Dr. Jess looked at my foot/ankle and said she cannot be sure yet whether I tore the plantar fascia. She told me not to run for a few days, then run just a quarter mile and see how it feels the day after. If the pain doesn't spike or get worse, I can run a mile after another two days. She said I cannot do a long run this week. I will see her again next Tuesday. I am desperately hoping that the pain will resolve itself quickly and that I can return to doing long distance runs in a week or so.

I'll report back soon. Cross your fingers that this damn thing goes away!

Sunday, July 31, 2011

San Francisco Half Marathon

Today I ran in the San Francisco Half Marathon. My goal for this race was to beat my time from the Oakland Running Festival Half Marathon (which was 1:59:38). I accomplished my goal, I shaved off five whole minutes!! Here are my stats:

Finish Time: 1:54:28 (8:44 minute mile pace)
Overall: 1025/4244 = top 24%
Female: 301/2367= top 12.7%
Age Group - F20-29: 123/756= top 16%

This time I raised money for the HALO Trust, a non-profit organization that clears land mines all over the world. With the help of friends, family, and co-workers, I was able to raise $700.

I ran in the "Second Half" which started in Golden Gate park at Spreckels Lake, meandered through the park, then eventually through the Haight/Asbury district, down through SOMA (area South of Market), past AT&T Park Stadium, and down the Embarcadero, ending just before the Ferry Building. Here is a shot my husband took of the finish line.

My friend JP ran this race with me again, which always makes things more fun!! She and I ran together the whole time, so she had the same finish time as me!

Here is a shot of my husband and me, enjoying the free Sierra Nevada that was offered at the finish line area.

Below is the map & time from my Garmin watch. My Garmin was off by 30 seconds because it clocked the end of the race by .1 miles too soon. The distance of the Garmin is probably accurate in that it likely reflects the tiny amount of distance added by weaving around other runners for the first several miles. Even though the race had five different wave times, there were a lot of runners in front of us with a much slower pace than our wave group. The beginning of the route was also narrow, making it harder to get around people. Once we got out of Golden Gate Park, we had much more space to maneuver around other runners.

Thursday, July 28, 2011

Street Speed Intervals With Dog

This week I did 2 rounds of interval training. On Monday I did my regular 400 meter repeats with a mile warm-up on the treadmill for a total of 4 miles.

Tonight I took Jackson (my dog), and my husband, on a speed interval run on the streets around our neighborhood. We started with a mile warm-up, followed by 4-400 meter sprints at around 6:30-7:00 minute mile pace. Then we finished with a cool-down mile.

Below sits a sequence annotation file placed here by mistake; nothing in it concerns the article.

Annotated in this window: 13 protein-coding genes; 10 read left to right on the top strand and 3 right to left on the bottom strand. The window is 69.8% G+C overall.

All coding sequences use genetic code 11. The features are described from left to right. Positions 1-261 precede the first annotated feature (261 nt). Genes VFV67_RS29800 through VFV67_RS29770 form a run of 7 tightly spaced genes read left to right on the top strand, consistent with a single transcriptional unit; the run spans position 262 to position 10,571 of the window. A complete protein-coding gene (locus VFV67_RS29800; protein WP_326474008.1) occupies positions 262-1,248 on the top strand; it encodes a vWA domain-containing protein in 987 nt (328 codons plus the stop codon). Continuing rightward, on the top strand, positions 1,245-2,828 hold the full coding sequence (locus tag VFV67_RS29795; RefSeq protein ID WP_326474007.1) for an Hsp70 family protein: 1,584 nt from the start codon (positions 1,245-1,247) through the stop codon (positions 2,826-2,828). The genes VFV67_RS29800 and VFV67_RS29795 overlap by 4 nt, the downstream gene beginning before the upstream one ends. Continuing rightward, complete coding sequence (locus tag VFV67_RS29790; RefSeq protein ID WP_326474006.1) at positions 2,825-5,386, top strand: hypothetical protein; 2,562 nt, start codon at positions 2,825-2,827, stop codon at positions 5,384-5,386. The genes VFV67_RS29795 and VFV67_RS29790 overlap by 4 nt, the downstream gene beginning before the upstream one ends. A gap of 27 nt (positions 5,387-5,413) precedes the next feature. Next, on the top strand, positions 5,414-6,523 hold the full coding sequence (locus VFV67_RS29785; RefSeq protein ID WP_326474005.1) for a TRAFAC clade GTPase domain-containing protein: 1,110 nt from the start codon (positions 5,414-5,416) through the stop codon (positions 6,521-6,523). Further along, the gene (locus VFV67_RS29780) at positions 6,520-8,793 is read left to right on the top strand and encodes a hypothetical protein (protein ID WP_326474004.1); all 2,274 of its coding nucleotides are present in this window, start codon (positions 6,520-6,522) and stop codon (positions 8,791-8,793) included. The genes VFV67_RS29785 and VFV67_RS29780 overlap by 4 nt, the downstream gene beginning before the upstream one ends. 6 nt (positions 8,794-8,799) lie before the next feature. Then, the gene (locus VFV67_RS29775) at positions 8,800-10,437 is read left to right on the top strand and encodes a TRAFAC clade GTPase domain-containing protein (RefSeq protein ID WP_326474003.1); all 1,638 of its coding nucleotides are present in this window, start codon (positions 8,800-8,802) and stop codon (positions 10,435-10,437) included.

It was really difficult doing fast running with Jackson because he wanted to sprint really fast, instead of moderately fast. At first he was sort of all over the place. We taught him the "heel walk" a while ago, but it was necessary to teach him the "heel run" tonight. Basically I taught him not to run all over the place in front of me like some crazy monkey, and instead run alongside me and keep my pace. It is definitely a work in progress. Jackson is still panting from our run! The picture below was taken of him about 10 minutes after we finished the run.

Wednesday, July 27, 2011

Flying Yoga on Telegraph in Oakland

I have been having a lot of tightness in my hips and legs from the last few long runs I've done. I've been doing exercises on my own to loosen the muscles in my hips (particularly my left which is weaker), but in preparation for this weekend's half marathon I wanted to make sure I could squeeze in a good solid yoga class.

Last night I finally had a chance to check out Flying Yoga on Telegraph Avenue in the Temescal district of Oakland. I went to the 7:45 p.m. Bhakti Flow class with Rachel Meyer.

The sequencing in the Bhakti Flow class encourages alignment, flexibility, balance, strength, and cardiovascular endurance. The climate of the class was moderately hot. Rachel played music during the class and I found it really added to the experience for me. I found that the songs coincided well with the flow of the movements and I liked the artists she chose. Rachel did chant at a few points during the class, but it was tasteful and not annoying.